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Generally Speaking – Columns

Generally Speaking is the Voyageur's forum for columns, cartoons, and letters to the editor. Skeeter Tales by Joel Seibel is our very own locally produced cartoon. Columns include "Wright News" by Jennie K. Hanson, "Villa Vista News" by Renee Klejeski and "Slices of Life" by Jill Pertler. Views expressed in columns, cartoons, and letters represent the views of the authors.

 

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Other Columns

"Ish"- is that really us?

Things have been "testy" lately

Guilty; even after proven innocent

Perceptions into realities

"Are we being good ancestors?"

Nothing good comes from dusting

Electromagnetic-pulse (EMP) attack

Excuse us; we're having a moment

Flipping the Switch

Shamrock Township "on the map"

» Jennie Hanson's Wright/Cromwell News – online

Saying what we mean

It’s been an interesting couple weeks regarding looking at how we say things. When we put out a sign, it appears we don’t often consider how it might be literally interpreted. Or, alternately, I may be the odd duck who actually looks at things and ponders their literal interpretation.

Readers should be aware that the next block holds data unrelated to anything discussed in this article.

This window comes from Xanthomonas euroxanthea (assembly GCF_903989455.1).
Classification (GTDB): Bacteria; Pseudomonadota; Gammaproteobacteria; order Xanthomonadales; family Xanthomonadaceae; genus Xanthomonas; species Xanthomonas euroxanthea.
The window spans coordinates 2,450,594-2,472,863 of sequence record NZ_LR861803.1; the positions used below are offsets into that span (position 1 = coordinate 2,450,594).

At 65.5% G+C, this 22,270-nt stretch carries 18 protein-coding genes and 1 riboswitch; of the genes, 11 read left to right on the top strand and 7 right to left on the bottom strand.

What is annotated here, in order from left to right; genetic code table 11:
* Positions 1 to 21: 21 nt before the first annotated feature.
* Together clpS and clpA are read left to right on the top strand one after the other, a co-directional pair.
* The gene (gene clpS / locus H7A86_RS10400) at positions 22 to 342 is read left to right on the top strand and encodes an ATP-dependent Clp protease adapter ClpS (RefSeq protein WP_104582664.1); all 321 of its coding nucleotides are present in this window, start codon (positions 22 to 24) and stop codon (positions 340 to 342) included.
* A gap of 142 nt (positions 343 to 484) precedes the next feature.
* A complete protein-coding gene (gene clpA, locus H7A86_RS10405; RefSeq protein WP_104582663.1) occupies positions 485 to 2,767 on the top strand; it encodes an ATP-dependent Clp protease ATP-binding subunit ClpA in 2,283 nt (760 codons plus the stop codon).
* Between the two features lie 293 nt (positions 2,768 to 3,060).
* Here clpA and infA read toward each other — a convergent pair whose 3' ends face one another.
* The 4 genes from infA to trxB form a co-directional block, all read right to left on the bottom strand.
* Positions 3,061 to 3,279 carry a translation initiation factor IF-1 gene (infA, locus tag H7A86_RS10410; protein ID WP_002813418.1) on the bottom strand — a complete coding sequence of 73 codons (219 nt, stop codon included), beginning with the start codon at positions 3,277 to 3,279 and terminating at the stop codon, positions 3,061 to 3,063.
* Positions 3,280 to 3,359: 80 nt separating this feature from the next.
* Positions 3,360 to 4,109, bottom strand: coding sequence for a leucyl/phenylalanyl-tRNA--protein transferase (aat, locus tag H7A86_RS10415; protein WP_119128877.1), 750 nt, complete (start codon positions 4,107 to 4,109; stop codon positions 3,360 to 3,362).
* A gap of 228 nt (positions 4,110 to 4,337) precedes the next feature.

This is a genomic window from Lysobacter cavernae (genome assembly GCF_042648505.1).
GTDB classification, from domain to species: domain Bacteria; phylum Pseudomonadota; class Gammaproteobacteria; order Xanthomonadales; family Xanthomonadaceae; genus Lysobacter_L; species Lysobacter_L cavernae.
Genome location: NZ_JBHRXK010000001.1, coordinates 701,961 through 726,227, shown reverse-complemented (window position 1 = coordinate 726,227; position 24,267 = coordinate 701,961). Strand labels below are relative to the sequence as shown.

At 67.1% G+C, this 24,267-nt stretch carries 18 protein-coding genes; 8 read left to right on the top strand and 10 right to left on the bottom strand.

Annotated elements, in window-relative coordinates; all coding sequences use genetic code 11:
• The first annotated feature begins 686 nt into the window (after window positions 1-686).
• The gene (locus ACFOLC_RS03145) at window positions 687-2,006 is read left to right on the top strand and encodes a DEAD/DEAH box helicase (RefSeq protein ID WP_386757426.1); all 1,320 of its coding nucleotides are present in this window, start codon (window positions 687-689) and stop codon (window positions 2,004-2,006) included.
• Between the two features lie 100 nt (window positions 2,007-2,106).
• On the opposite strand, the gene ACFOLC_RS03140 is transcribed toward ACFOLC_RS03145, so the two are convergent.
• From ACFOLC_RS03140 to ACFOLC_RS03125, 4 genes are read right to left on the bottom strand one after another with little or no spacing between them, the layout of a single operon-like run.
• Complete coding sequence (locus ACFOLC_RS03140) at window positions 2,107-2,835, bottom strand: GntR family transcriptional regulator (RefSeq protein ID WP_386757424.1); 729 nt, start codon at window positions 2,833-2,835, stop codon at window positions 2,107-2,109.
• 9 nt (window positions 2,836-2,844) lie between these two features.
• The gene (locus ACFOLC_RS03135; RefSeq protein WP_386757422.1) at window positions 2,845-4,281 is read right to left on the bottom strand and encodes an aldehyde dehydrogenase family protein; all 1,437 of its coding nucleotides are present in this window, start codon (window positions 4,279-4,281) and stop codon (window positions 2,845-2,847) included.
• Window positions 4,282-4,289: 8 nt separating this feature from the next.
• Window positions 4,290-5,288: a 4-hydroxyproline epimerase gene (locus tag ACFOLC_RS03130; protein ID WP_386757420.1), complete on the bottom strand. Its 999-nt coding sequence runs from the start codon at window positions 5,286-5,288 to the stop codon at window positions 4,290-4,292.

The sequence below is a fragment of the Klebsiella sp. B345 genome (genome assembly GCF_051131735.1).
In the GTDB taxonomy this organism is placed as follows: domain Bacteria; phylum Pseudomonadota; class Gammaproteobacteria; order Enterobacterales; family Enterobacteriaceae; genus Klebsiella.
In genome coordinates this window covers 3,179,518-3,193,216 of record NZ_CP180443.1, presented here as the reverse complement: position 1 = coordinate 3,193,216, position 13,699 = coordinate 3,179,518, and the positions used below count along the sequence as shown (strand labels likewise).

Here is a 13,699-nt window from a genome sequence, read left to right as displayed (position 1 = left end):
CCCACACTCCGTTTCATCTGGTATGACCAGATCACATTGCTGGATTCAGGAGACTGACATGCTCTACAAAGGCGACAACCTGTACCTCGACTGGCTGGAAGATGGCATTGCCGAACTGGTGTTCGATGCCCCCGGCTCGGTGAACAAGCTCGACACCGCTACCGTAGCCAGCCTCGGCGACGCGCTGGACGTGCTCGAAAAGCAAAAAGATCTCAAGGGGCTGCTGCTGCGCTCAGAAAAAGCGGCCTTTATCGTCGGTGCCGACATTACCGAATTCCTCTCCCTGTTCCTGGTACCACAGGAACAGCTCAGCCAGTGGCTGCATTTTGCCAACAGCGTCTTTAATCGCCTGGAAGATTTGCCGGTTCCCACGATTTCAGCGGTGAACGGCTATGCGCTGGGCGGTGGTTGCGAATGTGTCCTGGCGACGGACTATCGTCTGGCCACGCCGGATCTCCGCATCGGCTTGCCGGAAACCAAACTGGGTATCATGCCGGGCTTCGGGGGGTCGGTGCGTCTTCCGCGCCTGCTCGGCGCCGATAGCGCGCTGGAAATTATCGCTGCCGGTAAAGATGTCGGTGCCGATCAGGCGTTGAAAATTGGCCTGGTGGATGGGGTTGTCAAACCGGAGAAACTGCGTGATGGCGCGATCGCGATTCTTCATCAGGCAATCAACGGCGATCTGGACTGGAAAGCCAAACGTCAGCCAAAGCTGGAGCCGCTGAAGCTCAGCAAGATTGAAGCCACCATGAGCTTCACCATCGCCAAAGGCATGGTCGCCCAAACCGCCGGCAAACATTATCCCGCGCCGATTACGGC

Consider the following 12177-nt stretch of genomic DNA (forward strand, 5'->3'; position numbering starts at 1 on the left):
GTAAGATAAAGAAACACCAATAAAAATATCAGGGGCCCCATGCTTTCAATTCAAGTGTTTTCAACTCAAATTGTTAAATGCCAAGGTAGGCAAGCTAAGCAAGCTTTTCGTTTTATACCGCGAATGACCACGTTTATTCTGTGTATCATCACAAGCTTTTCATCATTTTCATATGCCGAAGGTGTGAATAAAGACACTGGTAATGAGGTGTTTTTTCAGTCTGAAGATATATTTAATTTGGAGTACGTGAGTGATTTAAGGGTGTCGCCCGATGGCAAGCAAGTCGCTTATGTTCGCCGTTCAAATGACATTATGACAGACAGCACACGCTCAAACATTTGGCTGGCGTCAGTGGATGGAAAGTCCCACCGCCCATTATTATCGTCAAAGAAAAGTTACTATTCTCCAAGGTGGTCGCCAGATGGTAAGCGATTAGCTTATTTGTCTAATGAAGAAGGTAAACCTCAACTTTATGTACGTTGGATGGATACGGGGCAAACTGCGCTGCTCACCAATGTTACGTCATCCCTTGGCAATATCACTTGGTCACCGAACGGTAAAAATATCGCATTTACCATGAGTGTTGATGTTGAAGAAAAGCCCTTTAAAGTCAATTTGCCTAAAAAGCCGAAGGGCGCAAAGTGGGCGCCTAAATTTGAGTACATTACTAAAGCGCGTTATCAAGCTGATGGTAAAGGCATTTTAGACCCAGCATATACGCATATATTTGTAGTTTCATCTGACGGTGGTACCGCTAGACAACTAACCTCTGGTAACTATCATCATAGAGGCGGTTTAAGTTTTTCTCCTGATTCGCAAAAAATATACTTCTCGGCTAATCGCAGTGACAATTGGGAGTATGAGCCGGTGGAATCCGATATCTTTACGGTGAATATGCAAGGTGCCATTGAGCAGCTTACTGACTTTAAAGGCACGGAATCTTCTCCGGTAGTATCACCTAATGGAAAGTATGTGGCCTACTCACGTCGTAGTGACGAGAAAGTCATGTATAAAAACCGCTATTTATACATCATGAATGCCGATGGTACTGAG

On a recent trip to the Twin Cities to borrow our granddaughter, aka Bootsy, for a few days, we stopped at a favorite fast food haunt on our way back to the north country. There was a sign in the window, “Now hiring mornings.” So, I started to think, if I were interviewing a morning, what characteristics might I be looking for. I suppose one would want a morning to be bright – we don’t want to spend a lot of time having to reconcile its cash drawer after a shift. Since fast food is in the hospitality business a sunny disposition would be important for good customer service. As fast food restaurants do have some “rush” periods, I would also want my mornings to be calm under the pressure of the long lines and indecisive orderers. I want to be careful with a breezy morning. Too breezy and it might turn off customers. No walleye chop required in ...